Allison's Book Bag

The Lesser Blessed by Richard Van Camp

Posted on: June 3, 2015

The Lesser Blessed by Richard Van Camp feels unique in some ways. The style is fresh and original. Parts of the story are gritty and brutal. Unfortunately, there are also ways in which The Lesser Blessed feels like a tired old tale, with its heavy reliance on language, drugs, and sex. For these reasons, the more I read, the more conflicted I felt about what to write in my review.

What I liked most is how main character, a Dogrib Native teenage named Larry, expresses himself. “It is the summer of my crucifixion. I try so hard to be pure; I take two baths a day. At least underwater I can hear my heart beat….” With an opening paragraph like this, how can one not be hooked? The analogies, metaphors, and other types of literary language used in Camp’s narration make for an atypical teen read. I also enjoyed the labeling of each new scene, some being as simple as “Me” or “Them” or “Mister Harris” and other being as creative as “The Blue Monkeys of Corruption” and “Six Stages of Rigor Mortis”. Another unusual aspect is Larry’s memories and retellings of stories. Since his accident, Larry’s memory apparently has been lousy, but he sure does know how to weave some creative and harsh tales. The one about the monkeys involves India, postcards, and thieving monkeys.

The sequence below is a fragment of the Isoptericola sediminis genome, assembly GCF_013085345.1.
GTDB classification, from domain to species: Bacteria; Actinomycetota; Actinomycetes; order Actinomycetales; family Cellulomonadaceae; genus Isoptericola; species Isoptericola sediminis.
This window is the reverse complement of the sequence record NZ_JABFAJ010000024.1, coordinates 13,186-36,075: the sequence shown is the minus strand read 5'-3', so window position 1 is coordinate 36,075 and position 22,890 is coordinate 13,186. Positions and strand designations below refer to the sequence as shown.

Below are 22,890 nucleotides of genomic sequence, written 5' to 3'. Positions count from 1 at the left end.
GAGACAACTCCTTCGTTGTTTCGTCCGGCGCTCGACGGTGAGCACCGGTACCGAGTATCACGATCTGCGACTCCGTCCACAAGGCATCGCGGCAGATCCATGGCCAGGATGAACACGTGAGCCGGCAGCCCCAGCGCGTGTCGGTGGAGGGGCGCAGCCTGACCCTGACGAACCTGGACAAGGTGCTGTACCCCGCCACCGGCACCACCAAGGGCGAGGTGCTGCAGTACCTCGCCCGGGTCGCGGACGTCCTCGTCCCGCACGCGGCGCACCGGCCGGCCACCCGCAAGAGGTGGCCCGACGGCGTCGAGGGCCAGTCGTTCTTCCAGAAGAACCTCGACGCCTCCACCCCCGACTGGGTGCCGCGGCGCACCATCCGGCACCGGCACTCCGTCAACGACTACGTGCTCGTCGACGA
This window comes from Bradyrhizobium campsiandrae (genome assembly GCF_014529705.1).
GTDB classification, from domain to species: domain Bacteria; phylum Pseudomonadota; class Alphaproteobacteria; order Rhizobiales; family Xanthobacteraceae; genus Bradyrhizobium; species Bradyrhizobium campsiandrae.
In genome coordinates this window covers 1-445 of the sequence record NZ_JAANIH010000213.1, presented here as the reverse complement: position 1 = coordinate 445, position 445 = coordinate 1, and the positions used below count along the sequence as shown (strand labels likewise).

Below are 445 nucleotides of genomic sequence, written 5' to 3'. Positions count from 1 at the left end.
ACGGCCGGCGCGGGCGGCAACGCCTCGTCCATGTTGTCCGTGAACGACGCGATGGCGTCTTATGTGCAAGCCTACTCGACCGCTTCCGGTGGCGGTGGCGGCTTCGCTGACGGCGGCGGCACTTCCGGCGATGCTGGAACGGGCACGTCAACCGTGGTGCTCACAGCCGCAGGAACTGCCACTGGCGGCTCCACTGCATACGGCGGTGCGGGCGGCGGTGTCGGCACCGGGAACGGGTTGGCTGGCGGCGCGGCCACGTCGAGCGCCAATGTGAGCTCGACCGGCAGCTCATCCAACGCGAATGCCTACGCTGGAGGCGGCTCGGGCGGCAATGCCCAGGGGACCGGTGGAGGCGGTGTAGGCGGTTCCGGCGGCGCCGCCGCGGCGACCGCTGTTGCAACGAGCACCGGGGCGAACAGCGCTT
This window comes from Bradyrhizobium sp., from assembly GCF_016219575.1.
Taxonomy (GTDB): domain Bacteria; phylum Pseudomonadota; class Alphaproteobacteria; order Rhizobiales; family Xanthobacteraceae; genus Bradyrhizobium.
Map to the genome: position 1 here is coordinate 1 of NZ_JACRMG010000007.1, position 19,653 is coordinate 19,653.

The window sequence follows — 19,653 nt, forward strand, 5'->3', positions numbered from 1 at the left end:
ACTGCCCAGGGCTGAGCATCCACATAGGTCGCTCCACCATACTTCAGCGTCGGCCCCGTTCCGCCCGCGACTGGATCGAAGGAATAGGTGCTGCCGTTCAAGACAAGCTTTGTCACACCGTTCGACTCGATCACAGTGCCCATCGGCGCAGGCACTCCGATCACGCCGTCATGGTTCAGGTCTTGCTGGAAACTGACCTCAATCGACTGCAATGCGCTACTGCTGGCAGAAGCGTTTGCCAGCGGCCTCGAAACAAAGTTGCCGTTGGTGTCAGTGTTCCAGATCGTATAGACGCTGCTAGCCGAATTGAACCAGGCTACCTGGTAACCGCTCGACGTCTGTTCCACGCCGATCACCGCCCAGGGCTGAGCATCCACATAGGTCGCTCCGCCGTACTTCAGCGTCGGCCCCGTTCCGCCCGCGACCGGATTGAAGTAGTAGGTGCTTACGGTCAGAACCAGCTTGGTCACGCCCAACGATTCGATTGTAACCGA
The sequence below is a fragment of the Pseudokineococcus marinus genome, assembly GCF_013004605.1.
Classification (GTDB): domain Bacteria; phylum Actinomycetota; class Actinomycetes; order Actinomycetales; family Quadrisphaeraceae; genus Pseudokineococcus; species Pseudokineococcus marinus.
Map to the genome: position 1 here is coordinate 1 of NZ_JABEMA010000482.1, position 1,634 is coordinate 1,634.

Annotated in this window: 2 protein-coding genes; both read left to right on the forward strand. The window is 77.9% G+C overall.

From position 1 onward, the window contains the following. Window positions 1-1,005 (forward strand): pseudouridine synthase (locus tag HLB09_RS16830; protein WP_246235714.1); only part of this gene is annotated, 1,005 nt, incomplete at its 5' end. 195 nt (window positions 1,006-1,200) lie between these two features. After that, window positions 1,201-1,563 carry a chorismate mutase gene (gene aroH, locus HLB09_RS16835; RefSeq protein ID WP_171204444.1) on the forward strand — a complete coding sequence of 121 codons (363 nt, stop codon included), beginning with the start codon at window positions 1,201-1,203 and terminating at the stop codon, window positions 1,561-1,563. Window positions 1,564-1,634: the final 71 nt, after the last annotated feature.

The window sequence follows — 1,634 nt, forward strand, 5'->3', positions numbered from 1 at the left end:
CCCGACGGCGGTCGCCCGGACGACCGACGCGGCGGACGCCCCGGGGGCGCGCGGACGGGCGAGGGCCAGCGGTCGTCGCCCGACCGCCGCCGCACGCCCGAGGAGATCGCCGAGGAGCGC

Largely due to his friendship with Johnny, a half Metis, Larry begins to remember his past. As he does, readers are exposed to some pretty gritty and brutal scenes. A notable example involves animals. One night, Larry took a puppy with him along the back roads to where the dog sleds were and the stars were clear. He got so excited to see meteorites that he put the puppy down. Without being aware of it, he put the puppy down too close to the Huskies. The puppy didn’t have a chance…. When I shared that episode with my husband, he felt surprised that I didn’t immediately stop reading. While the episode did make my stomach sick, the brutality actually fit the rest of Larry’s life. His accident was brutal. His father was brutal. Life has not been kind to Larry and this episode showed just how screwed up Larry could get. We shouldn’t always avoid disturbing content.

What I dislike about The Lesser Blessed is how most of the middle felt like every other raunchy teen story where the language flows freely and nights are filled with parties, drugs (even if Larry and his friends are getting stoned on sniffing gasoline instead of other typical drugs), and one-night stands. There’s more than instance of ass, damn, and even the F* word. Also, after meeting Johnny, Larry becomes more social but with a wild crowd. He gets into a couple bad fights, along with falls for a girl who doesn’t mind in whose bed she ends up. The lifestyle depicted is the extreme of teen stereotypes. What’s worse is that while Larry wants to heal from his past, he seems content enough with his present.

Author Richard Vamp Camp is himself from the Dogrib Nation. I have no doubt of the authenticity of The Lesser Blessed. Foods eaten, clothes worn, interactions, and beliefs shared feel Native. All this is well and good, but the aimless lifestyle of the teens in The Lesser Blessed leaves me unable to recommend it. Feeling lost being a fairly prevalent problem among adolescents in many cultures, I wanted to feel some hope for Larry’s future—or least insights unique to Native culture. Instead, when I reached the final pages, I ended up wondering: Where is the meaning to this narrative?

My rating? Leave it: Don’t even take it off the shelves. Not recommended.

How would you rate this book?

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